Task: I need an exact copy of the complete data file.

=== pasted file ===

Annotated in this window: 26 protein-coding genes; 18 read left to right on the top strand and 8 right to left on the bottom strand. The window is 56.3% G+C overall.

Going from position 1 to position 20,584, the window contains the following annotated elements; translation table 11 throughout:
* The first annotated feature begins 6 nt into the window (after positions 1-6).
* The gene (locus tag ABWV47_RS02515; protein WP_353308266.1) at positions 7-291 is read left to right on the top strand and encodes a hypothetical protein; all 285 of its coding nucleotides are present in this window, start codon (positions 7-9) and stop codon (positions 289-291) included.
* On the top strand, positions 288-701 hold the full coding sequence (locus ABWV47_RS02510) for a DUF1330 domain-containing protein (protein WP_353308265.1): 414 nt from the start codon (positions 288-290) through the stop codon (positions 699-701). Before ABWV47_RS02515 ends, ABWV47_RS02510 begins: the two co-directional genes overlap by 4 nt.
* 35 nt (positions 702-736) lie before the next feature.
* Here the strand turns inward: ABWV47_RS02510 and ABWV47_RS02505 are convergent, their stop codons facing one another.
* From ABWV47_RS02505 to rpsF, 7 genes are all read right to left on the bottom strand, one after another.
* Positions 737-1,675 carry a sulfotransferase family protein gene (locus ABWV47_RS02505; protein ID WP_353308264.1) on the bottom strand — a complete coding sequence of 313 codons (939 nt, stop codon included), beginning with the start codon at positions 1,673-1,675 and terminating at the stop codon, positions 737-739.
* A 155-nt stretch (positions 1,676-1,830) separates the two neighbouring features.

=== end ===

Annotated in this window: 26 protein-coding genes; 18 read left to right on the top strand and 8 right to left on the bottom strand. The window is 56.3% G+C overall.

Going from position 1 to position 20,584, the window contains the following annotated elements; translation table 11 throughout:
* The first annotated feature begins 6 nt into the window (after positions 1-6).
* The gene (locus tag ABWV47_RS02515; protein WP_353308266.1) at positions 7-291 is read left to right on the top strand and encodes a hypothetical protein; all 285 of its coding nucleotides are present in this window, start codon (positions 7-9) and stop codon (positions 289-291) included.
* On the top strand, positions 288-701 hold the full coding sequence (locus ABWV47_RS02510) for a DUF1330 domain-containing protein (protein WP_353308265.1): 414 nt from the start codon (positions 288-290) through the stop codon (positions 699-701). Before ABWV47_RS02515 ends, ABWV47_RS02510 begins: the two co-directional genes overlap by 4 nt.
* 35 nt (positions 702-736) lie before the next feature.
* Here the strand turns inward: ABWV47_RS02510 and ABWV47_RS02505 are convergent, their stop codons facing one another.
* From ABWV47_RS02505 to rpsF, 7 genes are all read right to left on the bottom strand, one after another.
* Positions 737-1,675 carry a sulfotransferase family protein gene (locus ABWV47_RS02505; protein ID WP_353308264.1) on the bottom strand — a complete coding sequence of 313 codons (939 nt, stop codon included), beginning with the start codon at positions 1,673-1,675 and terminating at the stop codon, positions 737-739.
* A 155-nt stretch (positions 1,676-1,830) separates the two neighbouring features.